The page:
Q3: Is Taiwan/ROC a country??  Are native Taiwanese people correctly classified as ROC citizens?    

 

Treaties, Laws, and Executive Orders 

Overviewing the 1952 Senate-ratified San Francisco Peace Treaty, the 1979 Taiwan Relations Act, and the 1996 US Executive Order 13014, it would be hard to justify a “Yes” answer to any of the above three compound questions.  

As an important additional clarification regarding the status of Taiwan in relation to the People’s Republic of China (PRC), a Congressional Research Service report of July 2007 China/Taiwan: Evolution of the “One China” Policy clearly stated that neither the 1972, 1979, and 1982 Joint USA-PRC Communiques, nor any other official US policy statements have ever recognized the PRC’s sovereignty over Taiwan.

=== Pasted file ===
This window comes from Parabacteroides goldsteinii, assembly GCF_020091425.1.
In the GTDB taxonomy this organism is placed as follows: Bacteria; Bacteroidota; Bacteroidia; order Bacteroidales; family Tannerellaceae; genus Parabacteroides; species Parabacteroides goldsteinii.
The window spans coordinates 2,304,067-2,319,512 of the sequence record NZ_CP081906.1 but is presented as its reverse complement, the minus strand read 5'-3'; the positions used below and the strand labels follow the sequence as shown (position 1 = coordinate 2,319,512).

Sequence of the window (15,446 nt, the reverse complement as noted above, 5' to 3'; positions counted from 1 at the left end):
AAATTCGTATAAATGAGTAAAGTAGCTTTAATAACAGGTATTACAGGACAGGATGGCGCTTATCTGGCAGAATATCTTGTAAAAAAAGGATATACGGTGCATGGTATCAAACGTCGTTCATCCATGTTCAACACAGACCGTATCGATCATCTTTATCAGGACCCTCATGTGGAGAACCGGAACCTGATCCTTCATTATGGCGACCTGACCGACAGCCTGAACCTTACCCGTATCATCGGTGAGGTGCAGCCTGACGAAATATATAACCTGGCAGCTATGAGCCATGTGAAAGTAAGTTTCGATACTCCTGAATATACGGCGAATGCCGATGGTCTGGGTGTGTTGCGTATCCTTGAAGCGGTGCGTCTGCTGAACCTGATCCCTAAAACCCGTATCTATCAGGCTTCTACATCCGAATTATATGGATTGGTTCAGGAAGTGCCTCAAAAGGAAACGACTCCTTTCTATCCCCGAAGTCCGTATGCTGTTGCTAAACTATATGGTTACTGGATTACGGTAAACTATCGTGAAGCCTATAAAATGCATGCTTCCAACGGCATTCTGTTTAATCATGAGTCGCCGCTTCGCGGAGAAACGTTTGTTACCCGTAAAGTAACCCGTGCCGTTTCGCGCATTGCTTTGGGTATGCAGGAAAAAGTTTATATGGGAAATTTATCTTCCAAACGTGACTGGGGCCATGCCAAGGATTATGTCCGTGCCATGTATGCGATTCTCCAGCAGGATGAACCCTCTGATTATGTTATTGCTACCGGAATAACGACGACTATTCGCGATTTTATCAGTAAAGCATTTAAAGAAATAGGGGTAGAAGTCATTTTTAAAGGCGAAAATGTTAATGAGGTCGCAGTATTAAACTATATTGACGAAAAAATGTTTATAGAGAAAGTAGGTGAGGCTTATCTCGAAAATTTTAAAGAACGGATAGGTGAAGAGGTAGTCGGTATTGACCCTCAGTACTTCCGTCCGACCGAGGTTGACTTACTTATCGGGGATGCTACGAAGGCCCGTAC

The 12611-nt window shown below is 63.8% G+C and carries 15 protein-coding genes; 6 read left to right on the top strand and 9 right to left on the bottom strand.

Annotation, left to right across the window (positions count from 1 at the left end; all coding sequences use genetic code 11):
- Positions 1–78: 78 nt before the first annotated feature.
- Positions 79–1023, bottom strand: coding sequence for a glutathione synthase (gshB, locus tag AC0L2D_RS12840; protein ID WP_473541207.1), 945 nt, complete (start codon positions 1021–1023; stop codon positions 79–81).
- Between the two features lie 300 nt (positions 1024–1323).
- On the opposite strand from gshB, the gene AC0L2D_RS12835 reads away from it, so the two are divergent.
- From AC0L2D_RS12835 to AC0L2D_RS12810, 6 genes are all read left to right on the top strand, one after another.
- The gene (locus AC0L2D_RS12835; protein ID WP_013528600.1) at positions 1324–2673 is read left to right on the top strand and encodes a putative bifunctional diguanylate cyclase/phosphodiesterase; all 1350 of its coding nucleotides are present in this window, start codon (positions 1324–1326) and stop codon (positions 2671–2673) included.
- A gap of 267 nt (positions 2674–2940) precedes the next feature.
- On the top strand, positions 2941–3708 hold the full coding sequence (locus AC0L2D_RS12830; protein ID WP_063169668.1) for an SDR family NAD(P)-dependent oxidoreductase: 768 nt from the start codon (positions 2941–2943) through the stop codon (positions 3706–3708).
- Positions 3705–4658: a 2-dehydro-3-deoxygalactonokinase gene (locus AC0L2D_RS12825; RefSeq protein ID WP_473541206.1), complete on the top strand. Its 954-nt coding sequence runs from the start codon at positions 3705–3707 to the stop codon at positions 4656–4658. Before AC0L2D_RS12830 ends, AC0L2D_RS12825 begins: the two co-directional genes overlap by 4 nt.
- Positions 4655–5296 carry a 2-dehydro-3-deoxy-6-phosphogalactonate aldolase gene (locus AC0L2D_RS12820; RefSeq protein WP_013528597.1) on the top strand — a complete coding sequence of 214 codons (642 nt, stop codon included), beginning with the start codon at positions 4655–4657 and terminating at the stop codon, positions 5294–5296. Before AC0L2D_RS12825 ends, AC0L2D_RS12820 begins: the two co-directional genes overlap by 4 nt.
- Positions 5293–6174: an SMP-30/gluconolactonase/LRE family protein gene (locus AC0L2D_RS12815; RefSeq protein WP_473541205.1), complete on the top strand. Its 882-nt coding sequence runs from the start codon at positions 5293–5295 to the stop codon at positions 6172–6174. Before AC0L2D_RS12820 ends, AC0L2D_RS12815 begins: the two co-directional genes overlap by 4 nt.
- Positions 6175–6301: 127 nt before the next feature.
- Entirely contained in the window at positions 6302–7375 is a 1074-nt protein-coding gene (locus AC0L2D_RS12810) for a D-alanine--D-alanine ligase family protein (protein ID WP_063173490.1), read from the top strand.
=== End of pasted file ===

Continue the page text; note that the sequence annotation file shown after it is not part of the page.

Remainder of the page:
If we want to obtain a clear statement of Taiwan/ROC’s legal status, the proper organization of its government structure, the civil rights of its inhabitants, etc. we quickly come face to face with many US government promulgated paradoxes and international paradoxes surrounding the Taiwan issue. 

 

The Six Paradoxes

PARADOX #1: In the post-war San Francisco Peace Treaty (SFPT), Japan renounced all right, title, and claim to Taiwan, but the Republic of China (ROC) was not designated as the “receiving country.” However, the United States continued to recognize the ROC as the lawful government of China up through Dec. 31, 1978.